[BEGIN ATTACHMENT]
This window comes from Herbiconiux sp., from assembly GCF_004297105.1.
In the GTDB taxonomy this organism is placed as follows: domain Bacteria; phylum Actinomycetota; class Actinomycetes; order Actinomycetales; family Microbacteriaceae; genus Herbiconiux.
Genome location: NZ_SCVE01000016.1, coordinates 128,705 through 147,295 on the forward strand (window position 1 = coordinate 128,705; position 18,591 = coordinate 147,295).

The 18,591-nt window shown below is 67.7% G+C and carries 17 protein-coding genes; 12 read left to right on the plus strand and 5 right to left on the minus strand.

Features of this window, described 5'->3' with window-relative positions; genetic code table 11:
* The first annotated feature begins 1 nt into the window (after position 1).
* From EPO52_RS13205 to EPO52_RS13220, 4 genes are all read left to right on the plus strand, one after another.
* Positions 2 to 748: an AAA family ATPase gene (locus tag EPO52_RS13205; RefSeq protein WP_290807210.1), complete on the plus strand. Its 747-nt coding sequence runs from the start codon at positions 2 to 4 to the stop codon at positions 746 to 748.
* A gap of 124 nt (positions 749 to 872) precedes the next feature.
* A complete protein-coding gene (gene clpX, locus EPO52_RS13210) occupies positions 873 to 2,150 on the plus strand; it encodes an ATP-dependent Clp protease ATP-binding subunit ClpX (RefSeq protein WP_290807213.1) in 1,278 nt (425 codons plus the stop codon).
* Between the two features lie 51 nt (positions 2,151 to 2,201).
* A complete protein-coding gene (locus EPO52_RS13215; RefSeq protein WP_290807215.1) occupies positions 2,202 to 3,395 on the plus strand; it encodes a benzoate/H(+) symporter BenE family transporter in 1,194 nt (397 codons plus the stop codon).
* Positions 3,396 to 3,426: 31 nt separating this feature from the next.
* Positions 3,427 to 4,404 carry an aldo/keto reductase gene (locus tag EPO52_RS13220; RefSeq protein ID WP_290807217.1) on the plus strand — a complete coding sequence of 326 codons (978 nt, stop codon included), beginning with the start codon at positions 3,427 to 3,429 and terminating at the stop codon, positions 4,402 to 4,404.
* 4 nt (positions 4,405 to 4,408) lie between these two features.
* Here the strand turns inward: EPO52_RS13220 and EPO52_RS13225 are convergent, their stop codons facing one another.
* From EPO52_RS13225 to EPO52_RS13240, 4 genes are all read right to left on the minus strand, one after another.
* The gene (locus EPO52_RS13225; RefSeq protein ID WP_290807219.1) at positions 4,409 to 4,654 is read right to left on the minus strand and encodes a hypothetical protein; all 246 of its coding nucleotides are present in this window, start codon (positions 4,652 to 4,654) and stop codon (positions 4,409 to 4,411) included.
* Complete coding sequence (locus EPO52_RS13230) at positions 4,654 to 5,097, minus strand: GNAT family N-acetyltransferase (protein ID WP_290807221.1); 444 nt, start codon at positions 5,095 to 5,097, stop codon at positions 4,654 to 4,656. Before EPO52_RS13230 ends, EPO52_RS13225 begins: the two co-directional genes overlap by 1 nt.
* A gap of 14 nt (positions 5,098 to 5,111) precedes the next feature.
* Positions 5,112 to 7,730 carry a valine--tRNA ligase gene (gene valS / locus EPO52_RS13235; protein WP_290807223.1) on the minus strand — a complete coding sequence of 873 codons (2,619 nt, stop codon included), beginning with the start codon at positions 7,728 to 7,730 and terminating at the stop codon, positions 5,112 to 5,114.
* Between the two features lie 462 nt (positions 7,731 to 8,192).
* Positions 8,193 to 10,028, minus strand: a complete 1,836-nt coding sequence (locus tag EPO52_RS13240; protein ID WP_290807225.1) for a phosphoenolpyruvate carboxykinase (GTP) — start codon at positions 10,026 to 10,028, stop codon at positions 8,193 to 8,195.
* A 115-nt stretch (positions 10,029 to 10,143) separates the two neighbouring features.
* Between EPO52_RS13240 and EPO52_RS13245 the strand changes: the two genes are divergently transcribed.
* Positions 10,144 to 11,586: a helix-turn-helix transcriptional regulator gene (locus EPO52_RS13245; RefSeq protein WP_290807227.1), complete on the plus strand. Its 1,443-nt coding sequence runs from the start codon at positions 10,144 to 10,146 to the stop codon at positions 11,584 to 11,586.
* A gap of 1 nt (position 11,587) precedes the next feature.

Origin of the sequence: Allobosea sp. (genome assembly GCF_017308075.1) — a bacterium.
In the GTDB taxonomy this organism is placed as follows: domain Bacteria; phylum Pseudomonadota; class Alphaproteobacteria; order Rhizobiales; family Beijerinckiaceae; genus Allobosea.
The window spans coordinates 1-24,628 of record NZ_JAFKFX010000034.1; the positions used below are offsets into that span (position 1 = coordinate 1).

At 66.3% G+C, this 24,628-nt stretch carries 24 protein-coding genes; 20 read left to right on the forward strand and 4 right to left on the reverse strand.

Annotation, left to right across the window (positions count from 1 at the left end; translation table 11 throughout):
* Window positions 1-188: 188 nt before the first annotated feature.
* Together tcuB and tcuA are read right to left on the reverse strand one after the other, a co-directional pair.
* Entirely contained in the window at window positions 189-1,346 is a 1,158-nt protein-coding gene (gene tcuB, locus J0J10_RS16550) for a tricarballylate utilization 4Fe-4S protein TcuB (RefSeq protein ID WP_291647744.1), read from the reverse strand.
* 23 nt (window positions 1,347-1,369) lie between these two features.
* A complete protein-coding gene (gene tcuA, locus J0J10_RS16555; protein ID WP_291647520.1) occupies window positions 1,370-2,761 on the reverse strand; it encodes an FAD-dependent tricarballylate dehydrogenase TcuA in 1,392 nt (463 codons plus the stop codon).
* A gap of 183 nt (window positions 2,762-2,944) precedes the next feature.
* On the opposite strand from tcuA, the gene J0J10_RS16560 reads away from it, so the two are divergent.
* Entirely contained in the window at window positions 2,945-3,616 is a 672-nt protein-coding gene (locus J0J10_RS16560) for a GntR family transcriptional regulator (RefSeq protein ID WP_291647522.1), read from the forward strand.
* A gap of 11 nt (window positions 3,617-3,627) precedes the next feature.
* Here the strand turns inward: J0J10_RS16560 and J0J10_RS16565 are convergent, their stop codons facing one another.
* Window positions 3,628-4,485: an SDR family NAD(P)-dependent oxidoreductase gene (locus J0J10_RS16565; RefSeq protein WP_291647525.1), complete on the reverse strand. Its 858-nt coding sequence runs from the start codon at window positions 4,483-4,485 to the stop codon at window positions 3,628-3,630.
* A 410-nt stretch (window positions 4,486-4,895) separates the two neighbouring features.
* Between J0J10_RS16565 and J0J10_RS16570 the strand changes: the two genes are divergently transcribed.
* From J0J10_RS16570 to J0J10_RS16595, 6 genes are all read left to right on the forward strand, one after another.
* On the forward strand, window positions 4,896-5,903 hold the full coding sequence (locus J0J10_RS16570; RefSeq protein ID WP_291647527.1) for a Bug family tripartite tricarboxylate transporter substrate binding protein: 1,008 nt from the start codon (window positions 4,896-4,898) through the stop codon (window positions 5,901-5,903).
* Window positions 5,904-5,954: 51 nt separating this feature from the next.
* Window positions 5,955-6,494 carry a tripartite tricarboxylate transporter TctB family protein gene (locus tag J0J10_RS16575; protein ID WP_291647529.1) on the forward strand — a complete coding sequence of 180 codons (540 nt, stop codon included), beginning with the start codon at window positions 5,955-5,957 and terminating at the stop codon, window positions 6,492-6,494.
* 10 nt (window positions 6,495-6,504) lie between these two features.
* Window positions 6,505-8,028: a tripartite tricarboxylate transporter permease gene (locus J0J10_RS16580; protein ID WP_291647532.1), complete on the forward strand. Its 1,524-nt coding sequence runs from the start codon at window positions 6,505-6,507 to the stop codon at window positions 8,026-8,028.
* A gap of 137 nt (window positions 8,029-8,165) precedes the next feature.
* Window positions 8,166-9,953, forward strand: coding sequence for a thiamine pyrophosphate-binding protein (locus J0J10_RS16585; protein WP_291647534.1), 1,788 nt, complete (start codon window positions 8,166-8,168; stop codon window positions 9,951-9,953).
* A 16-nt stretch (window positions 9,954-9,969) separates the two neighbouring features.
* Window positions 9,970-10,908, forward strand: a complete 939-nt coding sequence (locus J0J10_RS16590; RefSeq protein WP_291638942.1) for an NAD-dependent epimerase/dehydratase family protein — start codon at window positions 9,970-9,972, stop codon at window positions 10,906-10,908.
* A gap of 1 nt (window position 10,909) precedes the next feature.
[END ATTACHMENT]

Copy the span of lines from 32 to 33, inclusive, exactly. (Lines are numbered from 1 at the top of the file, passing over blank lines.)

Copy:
Annotation, left to right across the window (positions count from 1 at the left end; translation table 11 throughout):
* Window positions 1-188: 188 nt before the first annotated feature.